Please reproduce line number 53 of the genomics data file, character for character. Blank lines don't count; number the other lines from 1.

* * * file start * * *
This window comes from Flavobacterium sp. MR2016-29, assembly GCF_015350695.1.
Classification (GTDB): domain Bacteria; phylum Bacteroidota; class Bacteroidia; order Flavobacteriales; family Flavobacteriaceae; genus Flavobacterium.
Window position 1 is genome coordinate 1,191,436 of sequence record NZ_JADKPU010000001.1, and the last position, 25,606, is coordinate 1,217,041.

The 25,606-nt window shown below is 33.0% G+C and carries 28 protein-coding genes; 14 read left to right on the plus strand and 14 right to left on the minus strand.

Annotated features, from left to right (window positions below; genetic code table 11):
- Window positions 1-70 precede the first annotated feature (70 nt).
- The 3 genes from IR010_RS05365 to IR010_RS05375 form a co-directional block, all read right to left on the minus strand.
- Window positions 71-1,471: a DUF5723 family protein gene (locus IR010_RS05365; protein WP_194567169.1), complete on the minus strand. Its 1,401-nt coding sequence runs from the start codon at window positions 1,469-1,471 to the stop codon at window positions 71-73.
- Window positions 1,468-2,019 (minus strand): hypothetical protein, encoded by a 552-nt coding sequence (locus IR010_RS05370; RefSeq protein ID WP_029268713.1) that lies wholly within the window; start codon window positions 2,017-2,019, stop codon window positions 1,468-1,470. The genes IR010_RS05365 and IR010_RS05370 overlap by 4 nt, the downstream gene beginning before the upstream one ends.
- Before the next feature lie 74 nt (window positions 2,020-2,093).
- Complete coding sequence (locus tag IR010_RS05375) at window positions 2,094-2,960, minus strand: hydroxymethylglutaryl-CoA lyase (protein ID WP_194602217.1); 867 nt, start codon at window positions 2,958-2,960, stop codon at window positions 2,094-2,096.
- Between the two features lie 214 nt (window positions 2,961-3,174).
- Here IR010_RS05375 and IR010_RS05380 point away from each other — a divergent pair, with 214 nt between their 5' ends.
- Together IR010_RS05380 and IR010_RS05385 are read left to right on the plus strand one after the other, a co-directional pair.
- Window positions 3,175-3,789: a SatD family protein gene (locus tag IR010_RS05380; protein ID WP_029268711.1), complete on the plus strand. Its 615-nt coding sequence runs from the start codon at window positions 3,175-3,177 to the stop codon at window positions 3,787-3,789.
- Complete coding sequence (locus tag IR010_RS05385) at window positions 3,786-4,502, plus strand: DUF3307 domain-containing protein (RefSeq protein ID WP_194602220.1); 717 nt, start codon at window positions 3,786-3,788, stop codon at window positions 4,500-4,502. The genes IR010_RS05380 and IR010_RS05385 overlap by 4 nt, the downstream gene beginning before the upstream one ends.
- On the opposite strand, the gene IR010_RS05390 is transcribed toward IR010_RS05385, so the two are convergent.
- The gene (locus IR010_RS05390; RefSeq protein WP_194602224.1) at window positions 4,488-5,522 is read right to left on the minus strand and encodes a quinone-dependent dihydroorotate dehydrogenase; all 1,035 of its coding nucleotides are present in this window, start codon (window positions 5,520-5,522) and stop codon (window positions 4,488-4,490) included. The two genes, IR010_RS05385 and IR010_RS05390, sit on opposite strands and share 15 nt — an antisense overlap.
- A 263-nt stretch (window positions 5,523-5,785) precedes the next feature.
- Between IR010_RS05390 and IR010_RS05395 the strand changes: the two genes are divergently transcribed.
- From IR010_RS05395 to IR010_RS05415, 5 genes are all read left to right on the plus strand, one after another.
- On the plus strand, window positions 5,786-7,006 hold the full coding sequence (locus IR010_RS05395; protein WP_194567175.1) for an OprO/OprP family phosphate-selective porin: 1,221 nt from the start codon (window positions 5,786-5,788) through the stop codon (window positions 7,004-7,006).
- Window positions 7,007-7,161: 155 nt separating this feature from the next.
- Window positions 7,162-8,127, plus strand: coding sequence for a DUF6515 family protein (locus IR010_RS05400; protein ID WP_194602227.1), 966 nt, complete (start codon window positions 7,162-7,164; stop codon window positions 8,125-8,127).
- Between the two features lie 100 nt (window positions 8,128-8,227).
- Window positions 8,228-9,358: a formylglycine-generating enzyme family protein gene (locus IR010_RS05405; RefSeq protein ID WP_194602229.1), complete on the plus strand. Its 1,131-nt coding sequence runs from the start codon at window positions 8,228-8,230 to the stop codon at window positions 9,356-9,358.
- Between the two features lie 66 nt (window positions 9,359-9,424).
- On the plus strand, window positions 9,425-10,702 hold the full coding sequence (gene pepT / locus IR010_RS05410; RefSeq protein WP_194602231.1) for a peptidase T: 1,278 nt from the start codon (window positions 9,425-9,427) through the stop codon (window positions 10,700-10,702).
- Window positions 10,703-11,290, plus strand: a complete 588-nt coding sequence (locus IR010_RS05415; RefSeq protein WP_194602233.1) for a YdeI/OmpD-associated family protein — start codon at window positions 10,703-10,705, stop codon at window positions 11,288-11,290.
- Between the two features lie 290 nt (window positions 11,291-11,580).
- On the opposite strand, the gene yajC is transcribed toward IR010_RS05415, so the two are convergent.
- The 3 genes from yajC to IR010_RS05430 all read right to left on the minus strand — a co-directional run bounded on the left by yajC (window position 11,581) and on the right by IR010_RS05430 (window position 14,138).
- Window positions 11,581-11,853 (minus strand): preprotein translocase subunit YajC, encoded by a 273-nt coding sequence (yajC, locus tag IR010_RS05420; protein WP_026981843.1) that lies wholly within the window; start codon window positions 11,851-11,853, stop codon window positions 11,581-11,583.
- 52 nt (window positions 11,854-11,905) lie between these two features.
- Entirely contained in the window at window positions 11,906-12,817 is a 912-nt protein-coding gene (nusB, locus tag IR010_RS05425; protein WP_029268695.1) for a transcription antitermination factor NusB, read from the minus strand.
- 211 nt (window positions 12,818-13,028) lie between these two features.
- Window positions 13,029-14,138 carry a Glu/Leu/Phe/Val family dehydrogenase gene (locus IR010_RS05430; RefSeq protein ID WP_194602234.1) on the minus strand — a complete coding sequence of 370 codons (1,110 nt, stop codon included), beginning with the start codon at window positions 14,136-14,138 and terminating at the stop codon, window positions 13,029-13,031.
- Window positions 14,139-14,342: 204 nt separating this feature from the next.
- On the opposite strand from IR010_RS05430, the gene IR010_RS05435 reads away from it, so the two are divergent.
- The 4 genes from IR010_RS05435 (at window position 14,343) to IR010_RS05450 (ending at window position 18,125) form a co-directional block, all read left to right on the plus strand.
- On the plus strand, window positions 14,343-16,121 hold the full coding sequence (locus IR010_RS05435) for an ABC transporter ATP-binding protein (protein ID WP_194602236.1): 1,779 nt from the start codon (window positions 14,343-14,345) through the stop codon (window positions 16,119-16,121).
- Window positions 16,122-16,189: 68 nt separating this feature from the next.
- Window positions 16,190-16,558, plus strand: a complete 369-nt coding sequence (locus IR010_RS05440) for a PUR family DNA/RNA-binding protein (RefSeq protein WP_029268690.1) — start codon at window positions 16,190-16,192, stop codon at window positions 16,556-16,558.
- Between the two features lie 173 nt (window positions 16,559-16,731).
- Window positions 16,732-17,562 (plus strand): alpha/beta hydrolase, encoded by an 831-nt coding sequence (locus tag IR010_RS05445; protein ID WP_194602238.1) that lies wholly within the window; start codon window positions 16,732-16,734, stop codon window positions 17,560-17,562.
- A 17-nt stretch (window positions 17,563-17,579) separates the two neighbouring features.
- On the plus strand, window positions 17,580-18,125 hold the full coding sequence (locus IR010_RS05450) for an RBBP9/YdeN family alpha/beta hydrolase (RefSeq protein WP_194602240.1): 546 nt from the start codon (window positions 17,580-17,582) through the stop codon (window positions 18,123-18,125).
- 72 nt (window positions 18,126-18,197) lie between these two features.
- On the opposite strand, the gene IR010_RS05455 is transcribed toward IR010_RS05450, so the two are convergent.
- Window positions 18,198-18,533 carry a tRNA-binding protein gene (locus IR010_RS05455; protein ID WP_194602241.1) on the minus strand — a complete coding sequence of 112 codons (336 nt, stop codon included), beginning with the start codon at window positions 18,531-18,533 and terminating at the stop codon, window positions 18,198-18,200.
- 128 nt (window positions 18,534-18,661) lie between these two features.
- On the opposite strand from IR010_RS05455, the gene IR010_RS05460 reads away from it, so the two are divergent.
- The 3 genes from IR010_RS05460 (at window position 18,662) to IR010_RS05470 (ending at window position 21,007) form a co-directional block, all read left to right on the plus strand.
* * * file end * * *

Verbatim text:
- The 3 genes from IR010_RS05460 (at window position 18,662) to IR010_RS05470 (ending at window position 21,007) form a co-directional block, all read left to right on the plus strand.